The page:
Researching in the return process. Respondents may be accessed after trafficking ends but prior to or during their return home – for example, while detained, awaiting or following deportation, preparing to or testifying against traffickers or following deportation. Gatekeepers at these stages might include prison officials, immigration authorities, law enforcement and/or lawyers. However, such settings (as well as the stress and anxiety generally experienced in the period after exit from trafficking) are not necessarily conducive to full and comfortable disclosure. Moreover, some respondents may not feel able to decline to be interviewed or may hope that participation will lead to a more positive outcome – for example, some assistance or reprieve in the deportation process. Here too there are ethical obligations for researchers in terms of providing information about assistance options abroad and/or at home.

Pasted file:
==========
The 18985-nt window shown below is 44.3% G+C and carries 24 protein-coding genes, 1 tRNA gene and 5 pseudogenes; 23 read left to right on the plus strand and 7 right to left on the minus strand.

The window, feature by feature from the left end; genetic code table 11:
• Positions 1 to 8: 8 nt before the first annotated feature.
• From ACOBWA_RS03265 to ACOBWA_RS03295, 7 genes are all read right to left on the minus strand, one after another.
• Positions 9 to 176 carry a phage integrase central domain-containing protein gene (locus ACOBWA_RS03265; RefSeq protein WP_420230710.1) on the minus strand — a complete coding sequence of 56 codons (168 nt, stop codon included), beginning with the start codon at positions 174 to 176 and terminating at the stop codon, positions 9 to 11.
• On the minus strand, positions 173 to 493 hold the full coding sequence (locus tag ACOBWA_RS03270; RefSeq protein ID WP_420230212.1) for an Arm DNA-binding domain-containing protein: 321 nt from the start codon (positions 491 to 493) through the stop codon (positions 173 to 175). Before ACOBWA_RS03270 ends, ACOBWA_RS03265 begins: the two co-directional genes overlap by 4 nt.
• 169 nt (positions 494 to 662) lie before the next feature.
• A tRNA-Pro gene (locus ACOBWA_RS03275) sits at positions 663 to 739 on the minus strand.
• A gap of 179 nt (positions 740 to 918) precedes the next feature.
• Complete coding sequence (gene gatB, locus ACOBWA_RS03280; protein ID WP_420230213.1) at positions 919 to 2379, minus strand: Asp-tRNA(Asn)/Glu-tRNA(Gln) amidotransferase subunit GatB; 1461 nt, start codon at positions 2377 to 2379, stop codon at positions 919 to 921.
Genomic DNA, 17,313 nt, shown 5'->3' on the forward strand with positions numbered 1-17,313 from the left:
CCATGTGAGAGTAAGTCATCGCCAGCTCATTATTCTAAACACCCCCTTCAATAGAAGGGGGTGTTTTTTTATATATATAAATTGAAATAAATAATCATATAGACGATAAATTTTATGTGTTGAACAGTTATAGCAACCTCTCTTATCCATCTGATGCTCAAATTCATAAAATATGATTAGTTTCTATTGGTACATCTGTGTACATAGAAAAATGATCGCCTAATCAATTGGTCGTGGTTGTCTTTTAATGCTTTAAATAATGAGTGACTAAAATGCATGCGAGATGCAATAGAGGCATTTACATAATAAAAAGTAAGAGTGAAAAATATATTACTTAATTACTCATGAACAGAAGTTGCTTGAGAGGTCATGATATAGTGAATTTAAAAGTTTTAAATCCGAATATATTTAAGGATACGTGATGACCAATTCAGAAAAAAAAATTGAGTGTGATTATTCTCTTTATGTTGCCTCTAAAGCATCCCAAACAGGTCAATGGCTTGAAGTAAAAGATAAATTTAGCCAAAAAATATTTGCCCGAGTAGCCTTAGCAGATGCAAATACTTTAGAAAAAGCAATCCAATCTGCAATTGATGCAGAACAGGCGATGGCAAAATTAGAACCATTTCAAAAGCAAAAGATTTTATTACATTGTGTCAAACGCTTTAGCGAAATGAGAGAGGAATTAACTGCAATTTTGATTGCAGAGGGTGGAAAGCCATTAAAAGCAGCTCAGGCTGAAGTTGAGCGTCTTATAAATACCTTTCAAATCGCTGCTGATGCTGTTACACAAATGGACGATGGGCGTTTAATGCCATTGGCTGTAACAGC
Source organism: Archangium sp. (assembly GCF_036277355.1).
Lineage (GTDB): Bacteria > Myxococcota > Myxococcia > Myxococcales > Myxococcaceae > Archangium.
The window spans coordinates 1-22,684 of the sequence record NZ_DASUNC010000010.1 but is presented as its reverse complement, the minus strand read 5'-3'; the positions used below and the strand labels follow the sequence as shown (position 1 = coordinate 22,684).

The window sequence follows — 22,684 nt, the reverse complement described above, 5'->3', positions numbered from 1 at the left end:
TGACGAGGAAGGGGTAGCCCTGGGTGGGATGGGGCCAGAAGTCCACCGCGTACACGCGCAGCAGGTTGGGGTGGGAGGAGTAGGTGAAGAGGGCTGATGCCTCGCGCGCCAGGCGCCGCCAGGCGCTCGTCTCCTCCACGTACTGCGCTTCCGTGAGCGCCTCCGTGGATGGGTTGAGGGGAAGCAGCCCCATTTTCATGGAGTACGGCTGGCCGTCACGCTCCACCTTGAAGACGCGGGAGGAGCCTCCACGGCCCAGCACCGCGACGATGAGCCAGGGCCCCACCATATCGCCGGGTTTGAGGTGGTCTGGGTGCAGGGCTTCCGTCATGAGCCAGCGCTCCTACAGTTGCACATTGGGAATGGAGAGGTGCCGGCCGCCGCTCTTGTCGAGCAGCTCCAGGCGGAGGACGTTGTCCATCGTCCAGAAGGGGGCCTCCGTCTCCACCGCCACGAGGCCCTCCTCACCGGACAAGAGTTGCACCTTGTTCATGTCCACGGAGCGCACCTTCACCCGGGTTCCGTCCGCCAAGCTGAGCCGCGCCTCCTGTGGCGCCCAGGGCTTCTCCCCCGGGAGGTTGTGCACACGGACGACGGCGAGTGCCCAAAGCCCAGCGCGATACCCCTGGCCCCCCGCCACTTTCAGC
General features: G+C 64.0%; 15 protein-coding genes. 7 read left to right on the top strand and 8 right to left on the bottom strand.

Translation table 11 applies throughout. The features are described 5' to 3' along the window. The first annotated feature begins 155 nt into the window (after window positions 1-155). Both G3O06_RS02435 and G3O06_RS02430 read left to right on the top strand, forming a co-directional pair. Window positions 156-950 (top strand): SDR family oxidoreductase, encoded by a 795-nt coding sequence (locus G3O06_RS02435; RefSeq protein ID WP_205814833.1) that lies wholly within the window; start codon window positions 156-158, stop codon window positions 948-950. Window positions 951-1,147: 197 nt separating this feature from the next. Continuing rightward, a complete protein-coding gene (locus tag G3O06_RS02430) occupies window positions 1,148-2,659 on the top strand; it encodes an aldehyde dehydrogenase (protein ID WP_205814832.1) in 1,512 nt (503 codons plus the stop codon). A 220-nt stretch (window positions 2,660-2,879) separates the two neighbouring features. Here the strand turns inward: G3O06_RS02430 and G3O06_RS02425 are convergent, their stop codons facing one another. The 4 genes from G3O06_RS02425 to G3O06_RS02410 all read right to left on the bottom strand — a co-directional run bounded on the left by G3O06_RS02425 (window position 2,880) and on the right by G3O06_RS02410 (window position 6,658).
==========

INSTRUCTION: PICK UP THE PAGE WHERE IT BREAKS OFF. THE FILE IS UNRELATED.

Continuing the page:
Researching after trafficking. Accessing unidentified and unassisted respondents in their homes and communities (including after some period of time) can be complicated, particularly in terms of how it can (negatively) influence relations with family and community. There is, for example, the risk of “outing” people as trafficked to their families and communities, which can have serious implications in situations where discrimination and stigma of trafficked persons is commonplace. This type of sampling may be more viable in others settings (for example, where stigma related to prostitution is less and ⁄ or socially manageable) or for other forms of trafficking (for example, less stigmatised forms of exploitation like labour). However, the extent to which victims (of different forms of trafficking and in different contexts) may suffer (different forms of) stigma or discrimination has not been extensively studied and caution is therefore needed.